How to Get a FICA Refund of Social Security and Medicare Taxes
Are you entitled to a Social Security tax refund?
The Social Security and Medicare taxes that are withheld from each of your paychecks are collectively referred to as the FICA tax—shorthand for the Federal Insurance Contributions Act tax. You pay half and your employer pays half: 7.65% of your salary or wages each for a total of 15.3%.
These taxes are your self-employment tax if you're an independent contractor, a sole proprietor, a member of a single-member LLC, or a partner in a partnership that's elected to be treated as a partnership for tax purposes. You should remit your estimated FICA payments to the IRS quarterly in this case. You must pay the full 15.3%, or both halves, but you can claim an above-the-line tax deduction as an adjustment to income for one half of this amount.
In either case, you can accidentally overpay into FICA for any number of reasons, but you might be able to claim a Social Security tax refund.
You might overpay if you're not subject to these taxes for some reason, but they were withheld from your pay or you made estimated tax payments anyway. You might have calculated your estimated payments wrong.
The Social Security portion of the tax is additionally subject to a cap—$137,700 in 2020, up from $132,900 in 2019. You don't have to pay the Social Security tax on income over this amount, referred to as the "wage base." You could easily overpay if you work for two or more employers and they don't realize that collectively your income has topped the wage base so no more is required to be withheld.
You can potentially get the money back, and that's a good thing because although these percentages might sound relatively small, they can amount to a fair bit of change. For example, 7.65% of a $50,000 salary works out to $3,825.
Exempt Taxpayers—An Example
Let's assume that Joe Taxpayer is an international student in a master's program in the U.S. He was on optional practical training from August of 2018 through August of 2019. As such, he wouldn't be subject to FICA taxes, but they were mistakenly withheld from his pay anyway because his employer didn't realize this.
He's in the U.S. on an F-1 visa and he's never worked without INS authorization under a student visa, so he should be able to file for a Social Security and Medicare tax refund to recapture the taxes he should not have had to pay in the first place.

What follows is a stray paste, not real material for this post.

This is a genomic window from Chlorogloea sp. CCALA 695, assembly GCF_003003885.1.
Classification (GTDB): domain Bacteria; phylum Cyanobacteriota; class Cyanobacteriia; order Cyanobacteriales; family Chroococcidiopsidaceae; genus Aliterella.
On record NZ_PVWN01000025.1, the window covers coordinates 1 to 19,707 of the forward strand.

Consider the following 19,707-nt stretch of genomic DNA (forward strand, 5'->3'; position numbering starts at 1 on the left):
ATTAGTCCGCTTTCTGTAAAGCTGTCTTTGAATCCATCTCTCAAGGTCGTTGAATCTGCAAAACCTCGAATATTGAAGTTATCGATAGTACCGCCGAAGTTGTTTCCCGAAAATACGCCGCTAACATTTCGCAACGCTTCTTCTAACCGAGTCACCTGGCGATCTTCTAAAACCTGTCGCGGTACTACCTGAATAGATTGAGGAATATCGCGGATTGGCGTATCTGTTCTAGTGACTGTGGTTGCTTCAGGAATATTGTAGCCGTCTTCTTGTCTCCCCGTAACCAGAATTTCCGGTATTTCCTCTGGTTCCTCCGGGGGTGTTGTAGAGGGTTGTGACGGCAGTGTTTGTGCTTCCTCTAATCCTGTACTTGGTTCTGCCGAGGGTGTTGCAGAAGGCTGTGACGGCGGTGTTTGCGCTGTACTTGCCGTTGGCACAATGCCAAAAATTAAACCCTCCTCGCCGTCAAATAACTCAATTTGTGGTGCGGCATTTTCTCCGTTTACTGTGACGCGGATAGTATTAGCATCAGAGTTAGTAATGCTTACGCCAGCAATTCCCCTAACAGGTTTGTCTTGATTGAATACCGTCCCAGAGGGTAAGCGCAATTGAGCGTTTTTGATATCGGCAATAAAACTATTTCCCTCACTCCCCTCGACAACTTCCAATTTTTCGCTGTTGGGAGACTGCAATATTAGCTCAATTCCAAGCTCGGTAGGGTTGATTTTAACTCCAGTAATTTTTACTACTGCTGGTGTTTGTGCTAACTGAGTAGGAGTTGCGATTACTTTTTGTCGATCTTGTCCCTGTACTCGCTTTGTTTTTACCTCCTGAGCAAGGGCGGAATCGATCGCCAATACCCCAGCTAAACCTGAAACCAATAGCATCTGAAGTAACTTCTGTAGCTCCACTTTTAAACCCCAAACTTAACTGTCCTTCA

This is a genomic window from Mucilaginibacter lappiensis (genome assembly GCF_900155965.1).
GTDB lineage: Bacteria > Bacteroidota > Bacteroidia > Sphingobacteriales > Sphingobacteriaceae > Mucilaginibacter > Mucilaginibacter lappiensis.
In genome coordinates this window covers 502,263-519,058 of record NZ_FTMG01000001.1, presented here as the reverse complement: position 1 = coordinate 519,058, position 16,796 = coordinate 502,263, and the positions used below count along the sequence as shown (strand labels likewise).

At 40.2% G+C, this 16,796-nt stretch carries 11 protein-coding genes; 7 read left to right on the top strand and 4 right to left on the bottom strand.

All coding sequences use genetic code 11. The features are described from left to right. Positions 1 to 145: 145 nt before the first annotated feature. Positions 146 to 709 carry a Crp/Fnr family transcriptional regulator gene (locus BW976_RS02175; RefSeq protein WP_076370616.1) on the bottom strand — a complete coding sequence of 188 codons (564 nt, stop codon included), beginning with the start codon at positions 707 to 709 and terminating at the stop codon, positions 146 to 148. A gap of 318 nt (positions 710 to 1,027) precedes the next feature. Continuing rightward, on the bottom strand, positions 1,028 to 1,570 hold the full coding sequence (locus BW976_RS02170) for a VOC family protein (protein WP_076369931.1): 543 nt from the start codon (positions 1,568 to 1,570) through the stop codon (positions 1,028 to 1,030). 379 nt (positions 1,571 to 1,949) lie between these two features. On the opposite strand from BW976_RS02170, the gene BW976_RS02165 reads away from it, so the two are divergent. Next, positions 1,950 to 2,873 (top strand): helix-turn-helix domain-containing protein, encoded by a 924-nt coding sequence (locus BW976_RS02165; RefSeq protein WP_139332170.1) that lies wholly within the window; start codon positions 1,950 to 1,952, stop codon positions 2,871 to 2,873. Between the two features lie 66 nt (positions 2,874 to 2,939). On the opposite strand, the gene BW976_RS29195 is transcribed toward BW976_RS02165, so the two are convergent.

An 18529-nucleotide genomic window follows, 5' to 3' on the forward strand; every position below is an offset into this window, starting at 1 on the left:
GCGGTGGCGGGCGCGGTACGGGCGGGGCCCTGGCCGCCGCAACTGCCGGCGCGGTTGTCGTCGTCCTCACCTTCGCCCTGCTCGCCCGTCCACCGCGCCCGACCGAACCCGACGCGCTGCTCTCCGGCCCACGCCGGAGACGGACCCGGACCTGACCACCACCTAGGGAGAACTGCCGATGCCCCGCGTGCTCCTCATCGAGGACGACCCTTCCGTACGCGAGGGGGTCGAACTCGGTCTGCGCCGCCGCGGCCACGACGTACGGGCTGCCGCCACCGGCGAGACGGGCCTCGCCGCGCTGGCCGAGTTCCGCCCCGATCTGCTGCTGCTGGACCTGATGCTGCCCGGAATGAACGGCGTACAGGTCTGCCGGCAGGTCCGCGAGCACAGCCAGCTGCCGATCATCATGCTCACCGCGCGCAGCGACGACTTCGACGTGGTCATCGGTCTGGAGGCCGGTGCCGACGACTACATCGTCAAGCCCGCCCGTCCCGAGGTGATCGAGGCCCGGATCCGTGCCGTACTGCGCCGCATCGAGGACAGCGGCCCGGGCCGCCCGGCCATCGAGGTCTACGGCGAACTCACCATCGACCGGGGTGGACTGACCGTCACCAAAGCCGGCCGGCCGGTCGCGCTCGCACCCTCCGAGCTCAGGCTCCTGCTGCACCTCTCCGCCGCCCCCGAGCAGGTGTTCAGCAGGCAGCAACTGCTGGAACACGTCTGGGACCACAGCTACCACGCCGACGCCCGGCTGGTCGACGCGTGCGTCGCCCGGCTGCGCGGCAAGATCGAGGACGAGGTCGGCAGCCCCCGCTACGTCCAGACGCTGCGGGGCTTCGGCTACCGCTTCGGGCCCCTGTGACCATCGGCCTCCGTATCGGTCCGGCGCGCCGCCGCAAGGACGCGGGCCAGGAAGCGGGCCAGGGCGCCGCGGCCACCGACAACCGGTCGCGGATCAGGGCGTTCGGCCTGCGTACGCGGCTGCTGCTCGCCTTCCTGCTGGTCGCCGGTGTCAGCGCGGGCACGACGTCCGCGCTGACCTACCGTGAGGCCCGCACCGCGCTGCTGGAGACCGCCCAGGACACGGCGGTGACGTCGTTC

Rules for Exemption: Non-Immigrant Students and Teachers
The IRS says that an exemption from Social Security and Medicare taxes applies to non-immigrant students, scholars, teachers, researchers and trainees (including medical interns) who are temporarily present in the United States in F-1, J-1, M-1 or Q-1 status, as long as they remain non-residents for federal income tax purposes.
The exemption also applies to any period in which a foreign student is in "practical training" or other off-campus employment allowed by the USCIS.
Non-immigrants on F-1, J-1, M-1, or Q-1 visas can claim refunds for their share of these taxes withheld from their paychecks as long as they qualify as non-resident alien taxpayers and they're in "substantial compliance" with their visas. They can't have been physically present in the U.S. for more than five years. Those who become resident aliens must start paying Social Security and Medicare taxes.
You must first attempt to claim a Social Security tax refund from your employer. You can submit your refund claim to the Internal Revenue Service if that fails.
Other Qualifying Visas
Employees of foreign governments who hold A-visas are also exempt from FICA withholding, as are crew members of ships or aircraft who are present in the country on D-visas, but it must be a foreign vessel owned by a foreign employer.
Employees of international organizations are exempt as well. They typically hold G-visas. Non-residents present in the U.S. on H-visas don't have to pay FICA taxes, either. These are often temporary agricultural workers.
How to Claim a Refund
The IRS briefly lists the steps for claiming a refund of Social Security and Medicare taxes on its website. You must submit IRS Form 843, the "Claim for a Refund and Request for Reimbursement."
Ideally, you should include a letter from your employer stating how much he reimbursed you, if anything, but you can include a cover letter instead, attesting that your employer has refused or failed to reimburse you if you can't get such a statement.
Attach a copy of your Form W-2 for the tax year in question to substantiate how much was withheld from your pay. Boxes 4 and 6 on the W-2 show how much Social Security and Medicare taxes were withheld.
Submit your paperwork to the IRS office where your employer files his 941 Forms. You should receive reimbursement if you're entitled to it. Keep in mind, however, that there's a three-year statute of limitations for claiming tax refunds.
This topic is also discussed in Chapter 8 of Publication 519, the U.S. Tax Guide for Aliens.
NOTE: Tax laws change frequently and the above information may not reflect the most recent changes. Please consult with a tax professional for the most up-to-date advice. The information contained in this article is not tax advice and it is not a substitute for tax advice.
Social Security Administration. "Social Security & Medicare Tax Rates." Accessed March 30, 2020.
IRS. "Topic No. 554 Self-Employment Tax." Accessed March 31, 2020.
Social Security Administration. "Contribution And Benefit Base." Accessed March 30, 2020.
IRS. "Social Security/Medicare and Self-Employment Tax Liability of Foreign Students, Scholars, Teachers, Researchers, and Trainees." Accessed March 30, 2020.